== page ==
Sinus: This patient had prior treatment for sinus disease and had a normal sinus CT. Sinus disease can certainly cause coughing from increased volume of nasal drainage of mucus, allergic mucin, and pus; however, should be associated with other symptoms of headache, fever, facial pain, pressure, sneezing, rhinorrhea, and malaise as well as physical findings on endoscopy demonstrating drainage of thick mucus, pus, inflammatory polyps, and/or bleeding. The addition of CT scanning of the sinus would also demonstrate significant abnormalities suggesting the sinuses as the cause.
The pulmonary workup was completely normal despite being labeled as “cough-variant asthma” and he had no response to multiple inhalers. The addition of a normal CT of the chest, CXR, and PFT sheds significant doubt on the diagnosis of “cough-variant asthma”. Cough variant asthma does exist as a real entity: chronic cough with high sputum eosinophilia, reversible airway disease, and response to inhaled steroids/bronchodilators. Nearly all of the chronic cough patients seen in the laryngology practice for chronic cough do not fit into this criteria. Neurogenic cough is far more common and likely represents the vast majority of cough variant asthma patients6, typically consisting of chronic cough preceded by a tickle sensation followed by coughing spasms often associated with epiphora, rhinorrhea, vocal strain, and nausea. The cough is often triggered by talking, laughing, eating, drinking, cold air, and odors. These spasms of coughing can be accompanied by bouts of inspiratory stridor, often misdiagnosed as “wheezing” further propagating the false diagnosis of asthma. Treatment in our clinic is first based on trigger reduction: saline irrigations and topical steroids/antihistamines to decrease and thin the basal rate of mucus from the sinuses, often upwards of 1L or more.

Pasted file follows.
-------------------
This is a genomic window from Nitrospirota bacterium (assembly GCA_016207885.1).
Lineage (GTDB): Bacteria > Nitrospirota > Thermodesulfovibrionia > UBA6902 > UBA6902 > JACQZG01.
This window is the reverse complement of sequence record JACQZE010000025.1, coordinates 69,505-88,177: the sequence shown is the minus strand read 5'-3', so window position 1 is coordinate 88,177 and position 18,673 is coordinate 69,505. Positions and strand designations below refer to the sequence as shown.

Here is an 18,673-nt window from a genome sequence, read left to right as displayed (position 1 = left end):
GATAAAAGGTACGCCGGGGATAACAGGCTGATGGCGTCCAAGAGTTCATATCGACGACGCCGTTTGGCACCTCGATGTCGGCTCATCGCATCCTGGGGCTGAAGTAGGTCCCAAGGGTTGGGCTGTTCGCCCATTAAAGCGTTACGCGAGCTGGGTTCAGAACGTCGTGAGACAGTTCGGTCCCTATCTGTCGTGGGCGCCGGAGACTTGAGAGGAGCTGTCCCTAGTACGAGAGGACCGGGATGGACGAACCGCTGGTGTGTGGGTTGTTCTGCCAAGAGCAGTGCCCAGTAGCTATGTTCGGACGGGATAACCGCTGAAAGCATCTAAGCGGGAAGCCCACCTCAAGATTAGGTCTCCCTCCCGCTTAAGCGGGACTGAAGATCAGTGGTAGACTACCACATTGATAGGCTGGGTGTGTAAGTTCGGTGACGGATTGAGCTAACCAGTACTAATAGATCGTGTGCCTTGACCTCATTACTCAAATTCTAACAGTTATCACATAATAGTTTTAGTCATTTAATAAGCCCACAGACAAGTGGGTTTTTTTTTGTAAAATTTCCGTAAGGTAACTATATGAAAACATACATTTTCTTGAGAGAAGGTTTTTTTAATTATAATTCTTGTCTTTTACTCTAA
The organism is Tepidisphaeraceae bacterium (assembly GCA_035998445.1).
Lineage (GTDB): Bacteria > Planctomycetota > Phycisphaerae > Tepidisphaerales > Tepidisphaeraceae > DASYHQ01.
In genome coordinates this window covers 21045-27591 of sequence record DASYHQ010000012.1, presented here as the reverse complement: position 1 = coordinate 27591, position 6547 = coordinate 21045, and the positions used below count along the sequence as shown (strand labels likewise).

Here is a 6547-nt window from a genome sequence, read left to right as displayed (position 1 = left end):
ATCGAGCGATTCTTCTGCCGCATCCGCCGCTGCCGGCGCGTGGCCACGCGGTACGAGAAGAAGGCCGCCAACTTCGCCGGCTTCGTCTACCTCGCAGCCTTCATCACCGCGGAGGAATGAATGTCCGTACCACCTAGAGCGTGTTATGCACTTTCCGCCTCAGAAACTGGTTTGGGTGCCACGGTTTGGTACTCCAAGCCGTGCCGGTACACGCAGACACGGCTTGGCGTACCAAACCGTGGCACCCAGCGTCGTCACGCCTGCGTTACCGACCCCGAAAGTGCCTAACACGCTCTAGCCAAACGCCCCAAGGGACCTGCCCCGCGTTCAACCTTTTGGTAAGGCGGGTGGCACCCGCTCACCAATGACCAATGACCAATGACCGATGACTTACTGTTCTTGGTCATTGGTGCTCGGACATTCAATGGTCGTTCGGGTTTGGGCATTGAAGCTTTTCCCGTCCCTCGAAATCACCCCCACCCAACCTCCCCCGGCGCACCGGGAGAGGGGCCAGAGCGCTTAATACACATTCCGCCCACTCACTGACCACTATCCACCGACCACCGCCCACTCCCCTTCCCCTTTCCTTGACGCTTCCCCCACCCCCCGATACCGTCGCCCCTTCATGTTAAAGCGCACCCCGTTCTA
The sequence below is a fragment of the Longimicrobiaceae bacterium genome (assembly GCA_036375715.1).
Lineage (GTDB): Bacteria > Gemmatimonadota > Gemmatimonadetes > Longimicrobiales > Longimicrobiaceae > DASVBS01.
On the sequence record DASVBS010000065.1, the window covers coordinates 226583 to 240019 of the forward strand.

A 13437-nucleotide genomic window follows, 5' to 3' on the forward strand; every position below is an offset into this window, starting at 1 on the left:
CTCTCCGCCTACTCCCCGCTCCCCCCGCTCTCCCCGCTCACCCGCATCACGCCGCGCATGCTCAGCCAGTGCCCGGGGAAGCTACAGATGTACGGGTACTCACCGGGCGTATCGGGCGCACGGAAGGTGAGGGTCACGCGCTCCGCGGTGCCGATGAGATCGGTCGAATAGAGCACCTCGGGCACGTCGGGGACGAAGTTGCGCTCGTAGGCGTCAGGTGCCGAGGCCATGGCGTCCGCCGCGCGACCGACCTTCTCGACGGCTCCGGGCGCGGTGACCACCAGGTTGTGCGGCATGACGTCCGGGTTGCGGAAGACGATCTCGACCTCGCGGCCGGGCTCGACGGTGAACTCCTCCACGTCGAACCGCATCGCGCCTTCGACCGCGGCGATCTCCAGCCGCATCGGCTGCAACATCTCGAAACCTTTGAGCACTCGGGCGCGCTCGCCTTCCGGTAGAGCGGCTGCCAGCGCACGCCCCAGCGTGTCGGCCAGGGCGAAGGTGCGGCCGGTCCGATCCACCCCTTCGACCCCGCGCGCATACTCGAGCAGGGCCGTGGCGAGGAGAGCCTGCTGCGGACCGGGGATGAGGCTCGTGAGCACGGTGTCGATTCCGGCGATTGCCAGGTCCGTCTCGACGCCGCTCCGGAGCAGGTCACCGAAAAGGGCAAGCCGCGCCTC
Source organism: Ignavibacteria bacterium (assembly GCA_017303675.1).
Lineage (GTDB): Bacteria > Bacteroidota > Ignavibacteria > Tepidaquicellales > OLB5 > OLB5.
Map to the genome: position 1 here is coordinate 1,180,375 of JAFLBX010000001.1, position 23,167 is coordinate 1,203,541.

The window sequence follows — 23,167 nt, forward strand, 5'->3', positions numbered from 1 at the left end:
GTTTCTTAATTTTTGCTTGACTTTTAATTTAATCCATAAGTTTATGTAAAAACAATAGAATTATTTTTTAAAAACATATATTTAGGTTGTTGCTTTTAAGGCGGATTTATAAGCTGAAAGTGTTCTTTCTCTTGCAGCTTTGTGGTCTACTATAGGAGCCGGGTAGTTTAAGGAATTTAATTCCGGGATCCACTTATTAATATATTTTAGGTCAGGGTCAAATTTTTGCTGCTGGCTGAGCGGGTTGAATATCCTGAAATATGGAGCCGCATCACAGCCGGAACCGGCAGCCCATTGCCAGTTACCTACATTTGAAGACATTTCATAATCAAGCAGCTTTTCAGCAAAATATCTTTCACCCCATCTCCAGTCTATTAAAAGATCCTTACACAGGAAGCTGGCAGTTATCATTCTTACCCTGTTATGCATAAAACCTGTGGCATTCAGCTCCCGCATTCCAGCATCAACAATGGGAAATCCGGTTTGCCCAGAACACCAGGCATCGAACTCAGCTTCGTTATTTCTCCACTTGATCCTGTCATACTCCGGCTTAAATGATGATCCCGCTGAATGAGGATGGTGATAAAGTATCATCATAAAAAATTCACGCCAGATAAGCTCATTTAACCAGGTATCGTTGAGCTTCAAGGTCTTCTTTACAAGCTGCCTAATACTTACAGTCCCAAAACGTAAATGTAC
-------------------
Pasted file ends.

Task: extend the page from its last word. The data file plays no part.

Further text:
Reflux-related: LPR represents another potential trigger and our data suggest a dietary approach using a mostly plant based, Mediterranean style diet of fruits, vegetables, grains, and nuts with alkaline water decreases LPR and removes the potential trigger effect. In addition to treating reflux, our diet approach helps protect against diabetes, stroke, heart disease, and many cancers7. Our results* demonstrate upwards of 70% of people experience a more than 50% reduction in coughing using this approach alone, without medications†. Lastly, LPR itself can be a cause of chronic coughing, often with night-time awakening as one of the symptoms and treatment is mostly diet based.
Trigger reduction therapy was initiated: nasal saline irrigation and nasal antihistamine/steroid combination sprays to decrease and thin the basal rate and consistency of nasal secretions. LPR was treated using a plant based, Mediterranean style diet of 90-95% fruits, vegetables, grains, and nuts; and alkaline water (pH>8.0). Patient's PPI's were reduced to a single evening dose. Within 1 week he reported substantial improvement with his daytime coughing and complete cessation of coughing while sleeping. He lost 6 pounds and was instructed to taper off the PPI. By his next visit 6 weeks later, he had lost a total of 10 pounds and his coughing during the day also had improved greatly. His follow-up RSI=8 and his CSI=6 with complete cessation of his PPI.
TAKE HOME POINTS
1. Oropharyngeal pH testing is an important tool in determining the presence of reflux or the absence of reflux.
2. Most patients presenting to the laryngology clinic have seen multiple other physicians and have tried multiple other approaches and medication with failure.
3. Oropharyngeal pH testing can be utilized to demonstrate ongoing LPR despite being on PPI therapy, further underlining the need for major dietary changes. Additionally, oropharyngeal pH testing can demonstrate the absence of reflux supporting the diagnosis of chronic neurogenic cough.
* manuscript in preparation
† Neuromodulating drugs such as amitriptyline can be utilized